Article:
When this film was slated for World Cinema, I had never heard of it, nor of its director, Ming-liang Tsai. Having now made their acquaintance, I frankly don’t know what to think of either. Is The Hole (1998) good or bad? Frankly, I don’t know. I tend to think it’s good, if you can appreciate what it sets out to be. My own problem is that The Hole is representative of a type of filmmaking I can’t appreciate and don’t enjoy. Movies that work on the basis of “one shot equals one scene,” with the camera usually in a depersonalized medium shot, simply don’t do a lot for me, and that’s the style in which The Hole is made.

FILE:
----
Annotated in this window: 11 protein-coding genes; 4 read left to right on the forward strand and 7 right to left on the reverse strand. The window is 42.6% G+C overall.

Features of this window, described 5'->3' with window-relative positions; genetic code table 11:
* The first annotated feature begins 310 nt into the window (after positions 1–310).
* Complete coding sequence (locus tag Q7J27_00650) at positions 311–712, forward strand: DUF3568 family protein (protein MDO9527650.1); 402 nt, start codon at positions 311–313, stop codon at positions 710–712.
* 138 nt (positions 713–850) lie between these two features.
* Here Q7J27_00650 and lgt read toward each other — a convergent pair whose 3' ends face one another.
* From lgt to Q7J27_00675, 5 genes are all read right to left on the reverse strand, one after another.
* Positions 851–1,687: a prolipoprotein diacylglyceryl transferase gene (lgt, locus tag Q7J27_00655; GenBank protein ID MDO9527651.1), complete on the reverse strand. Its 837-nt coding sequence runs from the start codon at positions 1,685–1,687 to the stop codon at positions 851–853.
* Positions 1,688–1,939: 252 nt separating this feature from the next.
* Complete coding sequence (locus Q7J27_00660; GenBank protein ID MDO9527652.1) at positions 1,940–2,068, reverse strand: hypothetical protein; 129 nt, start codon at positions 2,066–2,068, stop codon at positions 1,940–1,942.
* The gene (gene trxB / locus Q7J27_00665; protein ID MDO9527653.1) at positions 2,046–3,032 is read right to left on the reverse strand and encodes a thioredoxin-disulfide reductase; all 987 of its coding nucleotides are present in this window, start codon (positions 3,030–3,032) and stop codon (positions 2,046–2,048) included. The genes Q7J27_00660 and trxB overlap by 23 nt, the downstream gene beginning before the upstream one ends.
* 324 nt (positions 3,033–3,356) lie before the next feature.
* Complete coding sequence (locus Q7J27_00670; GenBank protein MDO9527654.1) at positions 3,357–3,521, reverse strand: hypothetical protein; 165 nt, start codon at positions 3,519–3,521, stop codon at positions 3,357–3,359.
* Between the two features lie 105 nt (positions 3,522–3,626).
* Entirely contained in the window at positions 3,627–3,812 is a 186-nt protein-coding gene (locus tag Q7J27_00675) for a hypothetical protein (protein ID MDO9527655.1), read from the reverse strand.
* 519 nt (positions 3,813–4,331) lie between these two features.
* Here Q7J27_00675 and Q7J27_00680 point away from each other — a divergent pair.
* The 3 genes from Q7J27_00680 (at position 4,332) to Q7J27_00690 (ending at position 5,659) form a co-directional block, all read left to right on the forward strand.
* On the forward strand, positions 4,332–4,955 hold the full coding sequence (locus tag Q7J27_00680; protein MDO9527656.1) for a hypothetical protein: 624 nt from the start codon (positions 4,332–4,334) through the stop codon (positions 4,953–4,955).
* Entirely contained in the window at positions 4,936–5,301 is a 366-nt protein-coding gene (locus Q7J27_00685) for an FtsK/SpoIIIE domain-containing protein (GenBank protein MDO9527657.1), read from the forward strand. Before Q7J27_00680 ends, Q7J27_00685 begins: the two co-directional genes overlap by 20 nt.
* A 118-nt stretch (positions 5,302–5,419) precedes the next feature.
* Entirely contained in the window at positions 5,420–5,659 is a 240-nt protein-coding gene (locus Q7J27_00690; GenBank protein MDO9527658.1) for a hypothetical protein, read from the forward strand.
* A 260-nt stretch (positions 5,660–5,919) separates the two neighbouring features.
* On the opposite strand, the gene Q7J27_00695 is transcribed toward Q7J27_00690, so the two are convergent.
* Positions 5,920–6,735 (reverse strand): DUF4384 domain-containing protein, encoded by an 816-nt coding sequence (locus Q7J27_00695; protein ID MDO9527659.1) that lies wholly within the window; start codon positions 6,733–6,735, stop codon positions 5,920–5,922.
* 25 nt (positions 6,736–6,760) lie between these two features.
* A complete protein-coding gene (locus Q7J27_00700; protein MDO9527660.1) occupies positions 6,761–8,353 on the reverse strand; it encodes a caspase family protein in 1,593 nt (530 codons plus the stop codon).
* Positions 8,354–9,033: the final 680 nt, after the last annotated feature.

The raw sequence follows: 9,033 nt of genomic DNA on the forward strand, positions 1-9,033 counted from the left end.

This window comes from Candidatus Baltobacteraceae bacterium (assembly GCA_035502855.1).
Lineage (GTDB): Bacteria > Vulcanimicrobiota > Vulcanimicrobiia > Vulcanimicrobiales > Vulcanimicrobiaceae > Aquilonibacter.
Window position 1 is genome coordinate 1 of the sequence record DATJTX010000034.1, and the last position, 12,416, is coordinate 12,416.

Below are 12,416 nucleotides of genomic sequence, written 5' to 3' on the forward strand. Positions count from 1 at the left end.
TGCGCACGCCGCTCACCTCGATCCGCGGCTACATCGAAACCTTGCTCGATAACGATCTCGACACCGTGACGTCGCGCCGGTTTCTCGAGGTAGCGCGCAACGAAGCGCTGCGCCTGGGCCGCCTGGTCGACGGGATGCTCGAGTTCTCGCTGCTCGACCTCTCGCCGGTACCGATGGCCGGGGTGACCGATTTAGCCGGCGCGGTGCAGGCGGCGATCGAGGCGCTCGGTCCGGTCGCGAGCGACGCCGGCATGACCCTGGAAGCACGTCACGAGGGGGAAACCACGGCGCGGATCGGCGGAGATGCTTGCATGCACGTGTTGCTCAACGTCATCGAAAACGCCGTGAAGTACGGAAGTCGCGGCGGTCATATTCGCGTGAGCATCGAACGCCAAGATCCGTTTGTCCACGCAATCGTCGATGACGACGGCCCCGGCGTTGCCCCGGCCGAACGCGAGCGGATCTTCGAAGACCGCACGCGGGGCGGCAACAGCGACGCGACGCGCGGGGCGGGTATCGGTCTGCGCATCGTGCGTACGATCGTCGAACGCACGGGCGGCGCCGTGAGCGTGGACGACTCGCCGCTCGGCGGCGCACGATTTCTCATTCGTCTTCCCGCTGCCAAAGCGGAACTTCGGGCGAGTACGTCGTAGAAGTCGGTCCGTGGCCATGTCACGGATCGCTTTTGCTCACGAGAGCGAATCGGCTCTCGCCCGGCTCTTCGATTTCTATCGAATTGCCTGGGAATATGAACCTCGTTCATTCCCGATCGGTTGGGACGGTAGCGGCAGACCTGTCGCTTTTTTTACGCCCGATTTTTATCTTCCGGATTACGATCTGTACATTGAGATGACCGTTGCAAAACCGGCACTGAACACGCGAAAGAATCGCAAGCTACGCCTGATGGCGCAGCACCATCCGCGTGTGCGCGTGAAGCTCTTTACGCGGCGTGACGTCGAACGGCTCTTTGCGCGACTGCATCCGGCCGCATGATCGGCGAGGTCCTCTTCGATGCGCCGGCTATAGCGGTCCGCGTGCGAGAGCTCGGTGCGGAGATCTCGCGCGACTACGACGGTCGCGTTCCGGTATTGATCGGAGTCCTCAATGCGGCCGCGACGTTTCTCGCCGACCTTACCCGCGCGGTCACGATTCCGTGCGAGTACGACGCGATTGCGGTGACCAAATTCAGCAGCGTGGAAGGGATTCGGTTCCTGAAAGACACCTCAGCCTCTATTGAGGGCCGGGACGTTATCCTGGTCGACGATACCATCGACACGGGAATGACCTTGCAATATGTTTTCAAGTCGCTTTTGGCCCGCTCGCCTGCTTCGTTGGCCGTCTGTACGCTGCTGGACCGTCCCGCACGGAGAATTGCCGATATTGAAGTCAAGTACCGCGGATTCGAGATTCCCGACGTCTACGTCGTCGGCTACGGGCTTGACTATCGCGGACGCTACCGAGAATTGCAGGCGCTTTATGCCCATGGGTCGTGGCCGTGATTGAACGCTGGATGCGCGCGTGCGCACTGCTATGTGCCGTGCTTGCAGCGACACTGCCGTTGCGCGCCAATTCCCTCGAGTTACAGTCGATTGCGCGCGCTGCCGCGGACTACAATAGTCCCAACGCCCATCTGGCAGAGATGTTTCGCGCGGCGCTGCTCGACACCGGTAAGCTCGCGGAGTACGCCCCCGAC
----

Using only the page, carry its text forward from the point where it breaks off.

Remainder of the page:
At the same time, I have to say that the premise of The Hole is not without its interest. The film takes place in the near future (it’s part of a series in which late 1990s filmmakers were asked to imagine the year 2000) in a Taiwan where it rains perpetually and a strange virus has broken out—a Kafka-esque disease that makes the victim scuttle about like a roach and try to hide from the light. This has left the city in which the action takes place nearly deserted. Most of the film centers on one grubby apartment building where an inept plumber (in search of a leak) leaves a hole in the floor of one apartment, allowing its occupant to spy on the woman below. The hole is not merely another symbol of the rot that permeates the film, but the potential opening to one thing that seems not to exist in the world of the film at all: human interaction. In the midst of this, the film breaks off every so often for rather tepid—but comparatively colorful—musical fantasies, with characters lip-synching to recordings of Grace Chang. If nothing else, it’s unarguably different, and if you can tap into the film’s approach so much the better.